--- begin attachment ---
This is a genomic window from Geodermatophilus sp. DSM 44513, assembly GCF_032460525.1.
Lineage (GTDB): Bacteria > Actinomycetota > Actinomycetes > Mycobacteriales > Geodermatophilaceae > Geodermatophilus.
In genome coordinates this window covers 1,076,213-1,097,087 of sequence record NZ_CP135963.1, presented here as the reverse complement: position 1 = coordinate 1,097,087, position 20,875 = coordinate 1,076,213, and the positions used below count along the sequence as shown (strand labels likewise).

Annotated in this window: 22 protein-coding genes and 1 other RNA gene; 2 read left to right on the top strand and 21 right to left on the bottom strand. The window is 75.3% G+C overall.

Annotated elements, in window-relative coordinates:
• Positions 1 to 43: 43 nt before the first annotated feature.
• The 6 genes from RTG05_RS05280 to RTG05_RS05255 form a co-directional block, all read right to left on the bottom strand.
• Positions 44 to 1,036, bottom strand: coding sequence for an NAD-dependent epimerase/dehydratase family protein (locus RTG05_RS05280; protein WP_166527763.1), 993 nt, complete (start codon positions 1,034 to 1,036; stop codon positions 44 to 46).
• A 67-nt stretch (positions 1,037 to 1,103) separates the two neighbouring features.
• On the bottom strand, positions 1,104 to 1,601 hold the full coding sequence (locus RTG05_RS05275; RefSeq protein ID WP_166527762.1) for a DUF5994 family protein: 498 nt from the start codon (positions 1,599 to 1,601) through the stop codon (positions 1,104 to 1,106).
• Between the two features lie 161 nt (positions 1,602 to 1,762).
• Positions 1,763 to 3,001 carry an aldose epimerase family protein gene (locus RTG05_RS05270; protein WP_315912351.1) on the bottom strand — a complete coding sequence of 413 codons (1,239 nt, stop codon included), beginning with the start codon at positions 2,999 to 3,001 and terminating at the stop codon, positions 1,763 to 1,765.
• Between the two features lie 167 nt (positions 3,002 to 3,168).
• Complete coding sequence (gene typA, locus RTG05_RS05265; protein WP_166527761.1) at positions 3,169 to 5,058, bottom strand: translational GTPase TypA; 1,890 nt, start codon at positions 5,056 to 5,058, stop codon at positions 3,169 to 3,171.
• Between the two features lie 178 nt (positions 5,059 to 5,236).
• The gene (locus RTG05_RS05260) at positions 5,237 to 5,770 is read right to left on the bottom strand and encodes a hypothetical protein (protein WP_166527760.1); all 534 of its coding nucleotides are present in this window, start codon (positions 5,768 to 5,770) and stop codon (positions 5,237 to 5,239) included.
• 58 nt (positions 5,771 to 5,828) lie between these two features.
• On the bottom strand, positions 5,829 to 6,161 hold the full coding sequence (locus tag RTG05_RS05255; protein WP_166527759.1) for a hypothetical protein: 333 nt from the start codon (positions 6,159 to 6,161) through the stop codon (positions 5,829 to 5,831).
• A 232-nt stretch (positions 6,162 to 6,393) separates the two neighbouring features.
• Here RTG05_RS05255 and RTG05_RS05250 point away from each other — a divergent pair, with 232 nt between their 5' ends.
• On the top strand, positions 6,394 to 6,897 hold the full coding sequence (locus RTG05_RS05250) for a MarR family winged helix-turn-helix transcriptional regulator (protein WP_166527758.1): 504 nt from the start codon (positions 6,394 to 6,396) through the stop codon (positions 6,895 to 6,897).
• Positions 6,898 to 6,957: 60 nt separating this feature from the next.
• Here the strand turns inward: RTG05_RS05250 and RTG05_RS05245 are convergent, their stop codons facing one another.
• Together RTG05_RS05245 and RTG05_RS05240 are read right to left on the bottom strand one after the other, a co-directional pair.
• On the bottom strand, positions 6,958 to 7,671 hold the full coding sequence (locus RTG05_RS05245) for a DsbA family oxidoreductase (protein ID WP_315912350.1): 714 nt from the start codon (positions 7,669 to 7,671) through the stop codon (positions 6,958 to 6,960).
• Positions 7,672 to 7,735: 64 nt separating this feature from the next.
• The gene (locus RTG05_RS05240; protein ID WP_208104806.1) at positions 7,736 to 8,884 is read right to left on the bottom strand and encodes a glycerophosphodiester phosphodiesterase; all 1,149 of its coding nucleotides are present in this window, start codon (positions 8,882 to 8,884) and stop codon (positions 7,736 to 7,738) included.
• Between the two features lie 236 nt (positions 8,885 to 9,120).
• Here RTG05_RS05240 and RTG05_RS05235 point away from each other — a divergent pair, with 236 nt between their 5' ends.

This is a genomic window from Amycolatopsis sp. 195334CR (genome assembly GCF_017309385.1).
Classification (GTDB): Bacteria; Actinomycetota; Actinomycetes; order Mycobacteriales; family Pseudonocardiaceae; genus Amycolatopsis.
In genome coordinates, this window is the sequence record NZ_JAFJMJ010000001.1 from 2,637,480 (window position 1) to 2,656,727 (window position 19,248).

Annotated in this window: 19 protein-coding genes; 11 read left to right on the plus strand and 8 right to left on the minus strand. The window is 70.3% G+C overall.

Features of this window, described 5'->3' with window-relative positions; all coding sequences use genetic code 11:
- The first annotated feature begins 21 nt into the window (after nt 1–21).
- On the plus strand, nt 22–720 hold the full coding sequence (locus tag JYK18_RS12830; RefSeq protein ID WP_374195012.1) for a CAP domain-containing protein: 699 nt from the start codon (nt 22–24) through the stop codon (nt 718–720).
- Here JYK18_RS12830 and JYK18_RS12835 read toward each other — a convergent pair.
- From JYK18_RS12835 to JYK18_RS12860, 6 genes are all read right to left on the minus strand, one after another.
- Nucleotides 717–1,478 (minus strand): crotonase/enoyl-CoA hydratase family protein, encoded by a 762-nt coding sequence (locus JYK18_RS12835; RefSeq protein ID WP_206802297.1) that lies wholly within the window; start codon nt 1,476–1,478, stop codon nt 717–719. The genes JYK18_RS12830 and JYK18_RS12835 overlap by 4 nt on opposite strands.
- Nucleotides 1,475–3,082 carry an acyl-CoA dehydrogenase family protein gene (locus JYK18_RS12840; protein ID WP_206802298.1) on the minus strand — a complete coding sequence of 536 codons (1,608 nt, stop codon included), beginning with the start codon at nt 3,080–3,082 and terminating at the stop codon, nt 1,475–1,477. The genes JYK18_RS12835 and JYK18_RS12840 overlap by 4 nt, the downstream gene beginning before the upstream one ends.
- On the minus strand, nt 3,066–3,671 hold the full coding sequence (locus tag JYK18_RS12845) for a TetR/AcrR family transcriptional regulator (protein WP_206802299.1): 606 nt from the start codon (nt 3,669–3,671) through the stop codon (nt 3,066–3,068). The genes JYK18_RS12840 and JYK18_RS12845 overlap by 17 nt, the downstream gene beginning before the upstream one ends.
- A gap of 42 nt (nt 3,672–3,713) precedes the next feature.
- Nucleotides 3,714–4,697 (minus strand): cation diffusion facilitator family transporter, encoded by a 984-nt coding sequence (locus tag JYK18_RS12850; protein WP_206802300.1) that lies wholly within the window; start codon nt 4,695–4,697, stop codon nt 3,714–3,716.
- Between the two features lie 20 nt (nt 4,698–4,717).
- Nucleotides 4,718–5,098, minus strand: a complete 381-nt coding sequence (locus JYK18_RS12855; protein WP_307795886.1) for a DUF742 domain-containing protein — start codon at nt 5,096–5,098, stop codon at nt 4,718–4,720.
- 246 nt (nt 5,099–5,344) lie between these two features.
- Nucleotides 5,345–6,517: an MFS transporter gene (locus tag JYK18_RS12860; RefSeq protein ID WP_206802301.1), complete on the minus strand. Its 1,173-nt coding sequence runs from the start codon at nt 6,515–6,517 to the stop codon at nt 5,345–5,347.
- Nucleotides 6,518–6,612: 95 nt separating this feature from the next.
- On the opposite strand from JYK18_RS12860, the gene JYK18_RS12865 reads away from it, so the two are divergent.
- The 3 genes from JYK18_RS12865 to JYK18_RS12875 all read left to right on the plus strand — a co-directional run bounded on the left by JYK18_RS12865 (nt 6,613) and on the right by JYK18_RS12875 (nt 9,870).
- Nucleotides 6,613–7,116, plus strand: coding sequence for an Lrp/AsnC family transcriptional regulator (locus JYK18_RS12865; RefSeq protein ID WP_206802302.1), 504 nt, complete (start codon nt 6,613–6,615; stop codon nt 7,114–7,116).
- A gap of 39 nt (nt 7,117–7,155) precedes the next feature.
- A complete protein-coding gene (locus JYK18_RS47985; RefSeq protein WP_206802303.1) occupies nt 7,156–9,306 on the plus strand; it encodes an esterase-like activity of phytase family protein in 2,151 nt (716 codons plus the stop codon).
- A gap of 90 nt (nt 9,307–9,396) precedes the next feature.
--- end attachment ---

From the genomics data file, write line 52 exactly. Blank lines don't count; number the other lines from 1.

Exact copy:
- A gap of 39 nt (nt 7,117–7,155) precedes the next feature.